VERJEE: Yes. They're saying the study is just no good at all, they have absolutely no basis, and they don't have the common sense, and it's entirely inaccurate. One of the interesting things that one of the critics of the machines that I spoke to said, you know what the problem is here, in the software? It's kind of like an overdone steak, you know, no matter what tweaks you do to it, no turning back. You can't uncook an overdone steak. CAFFERTY: There you go. Based on your reporting then, do you trust the electronics, or should we go back to the paper ballots?
VERJEE: Everyone we've spoken to, all the experts say, you know, trust, but verify. You know, have a voter-verified paper trail.
CAFFERTY: And many of the states have nothing approaching that.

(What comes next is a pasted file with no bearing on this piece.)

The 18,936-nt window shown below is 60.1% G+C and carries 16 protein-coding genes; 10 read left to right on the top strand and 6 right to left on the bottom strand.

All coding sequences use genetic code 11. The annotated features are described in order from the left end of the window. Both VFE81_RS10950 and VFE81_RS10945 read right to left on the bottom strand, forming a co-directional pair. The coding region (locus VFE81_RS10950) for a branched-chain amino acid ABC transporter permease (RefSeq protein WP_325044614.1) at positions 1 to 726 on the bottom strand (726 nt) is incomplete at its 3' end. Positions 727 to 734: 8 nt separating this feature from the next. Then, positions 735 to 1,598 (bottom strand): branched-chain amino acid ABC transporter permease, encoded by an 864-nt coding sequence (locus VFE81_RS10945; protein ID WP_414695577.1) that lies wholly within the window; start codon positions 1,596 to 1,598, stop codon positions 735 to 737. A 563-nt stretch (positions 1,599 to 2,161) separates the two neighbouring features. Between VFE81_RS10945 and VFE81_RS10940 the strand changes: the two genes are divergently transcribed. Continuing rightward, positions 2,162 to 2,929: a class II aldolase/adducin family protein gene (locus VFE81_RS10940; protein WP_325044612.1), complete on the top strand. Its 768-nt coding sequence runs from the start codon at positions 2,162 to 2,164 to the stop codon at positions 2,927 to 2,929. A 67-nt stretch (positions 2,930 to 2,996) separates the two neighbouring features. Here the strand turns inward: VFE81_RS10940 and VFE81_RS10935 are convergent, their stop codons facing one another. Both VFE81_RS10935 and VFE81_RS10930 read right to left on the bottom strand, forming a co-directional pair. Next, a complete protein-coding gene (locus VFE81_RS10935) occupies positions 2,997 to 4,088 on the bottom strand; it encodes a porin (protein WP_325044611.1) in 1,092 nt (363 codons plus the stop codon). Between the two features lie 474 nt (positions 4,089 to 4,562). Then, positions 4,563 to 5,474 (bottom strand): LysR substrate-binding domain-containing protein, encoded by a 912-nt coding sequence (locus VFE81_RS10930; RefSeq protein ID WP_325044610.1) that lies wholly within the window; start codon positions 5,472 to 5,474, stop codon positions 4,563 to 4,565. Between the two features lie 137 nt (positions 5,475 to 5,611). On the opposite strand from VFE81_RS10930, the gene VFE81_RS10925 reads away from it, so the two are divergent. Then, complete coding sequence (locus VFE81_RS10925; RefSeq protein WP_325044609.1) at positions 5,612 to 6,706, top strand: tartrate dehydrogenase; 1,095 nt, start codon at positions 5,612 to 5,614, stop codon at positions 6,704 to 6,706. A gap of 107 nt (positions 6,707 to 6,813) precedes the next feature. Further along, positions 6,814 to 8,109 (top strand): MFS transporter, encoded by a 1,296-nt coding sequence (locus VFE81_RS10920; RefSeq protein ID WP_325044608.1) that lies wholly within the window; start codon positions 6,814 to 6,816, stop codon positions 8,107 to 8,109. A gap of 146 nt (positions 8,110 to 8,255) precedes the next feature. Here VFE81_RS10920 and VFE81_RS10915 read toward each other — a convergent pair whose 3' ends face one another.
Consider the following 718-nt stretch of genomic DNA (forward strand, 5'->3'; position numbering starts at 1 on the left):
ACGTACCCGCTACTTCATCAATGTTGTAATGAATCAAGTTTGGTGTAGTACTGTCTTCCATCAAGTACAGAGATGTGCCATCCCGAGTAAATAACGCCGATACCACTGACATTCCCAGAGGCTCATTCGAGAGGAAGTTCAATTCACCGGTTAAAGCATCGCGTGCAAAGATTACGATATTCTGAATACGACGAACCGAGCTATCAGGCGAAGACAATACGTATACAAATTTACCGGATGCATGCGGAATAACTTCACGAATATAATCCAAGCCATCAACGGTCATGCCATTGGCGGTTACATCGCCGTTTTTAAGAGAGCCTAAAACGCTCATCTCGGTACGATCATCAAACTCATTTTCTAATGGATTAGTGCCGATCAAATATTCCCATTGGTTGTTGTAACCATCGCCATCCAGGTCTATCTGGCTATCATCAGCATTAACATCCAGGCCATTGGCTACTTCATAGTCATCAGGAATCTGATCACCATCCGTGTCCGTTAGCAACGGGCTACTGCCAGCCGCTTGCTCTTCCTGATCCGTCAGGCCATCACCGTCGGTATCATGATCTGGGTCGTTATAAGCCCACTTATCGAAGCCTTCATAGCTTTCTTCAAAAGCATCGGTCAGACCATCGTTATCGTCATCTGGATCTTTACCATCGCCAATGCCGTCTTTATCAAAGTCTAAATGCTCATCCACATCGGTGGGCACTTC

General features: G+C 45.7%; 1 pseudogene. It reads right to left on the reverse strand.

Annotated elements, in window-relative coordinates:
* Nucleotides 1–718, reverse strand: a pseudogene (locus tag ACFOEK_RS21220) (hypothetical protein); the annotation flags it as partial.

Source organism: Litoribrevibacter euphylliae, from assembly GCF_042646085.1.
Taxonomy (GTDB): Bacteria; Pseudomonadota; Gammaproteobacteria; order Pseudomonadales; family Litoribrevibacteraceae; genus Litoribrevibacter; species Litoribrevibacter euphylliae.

CAFFERTY: Zain, thank you.
CAFFERTY: We talked to a leading Republican who says this whole e-voting thing, far from ready for prime time.
Joining us now is Maryland's Governor Robert Ehrlich.
Governor, welcome to the program, nice to have you here.
The estimate is that up to 80 percent of the people in this midterm election are going to use the electronic machines. Based on the experience you have in Maryland and your knowledge of how these systems work, how much should we trust this stuff?
EHRLICH: I'm not there. I'm not where I need to be. I'm not where I should be in America in 2006. That's for sure.
CAFFERTY: You were -- within days of the primary and the problems were discovered, you said, wait a minute, this isn't working, let's go back to paper ballots. You were rebuffed on that.
EHRLICH: I was rebuffed by the President of the Senate and a elections administrator that is very close to the President of the Senate. The bottom line here is, I don't know, I can't answer that question. I know this. What I saw on primary election day, if repeated on general election day, would be a disaster in the state of Maryland.
CAFFERTY: How is it possible that we're sitting here, having this discussion in 2006?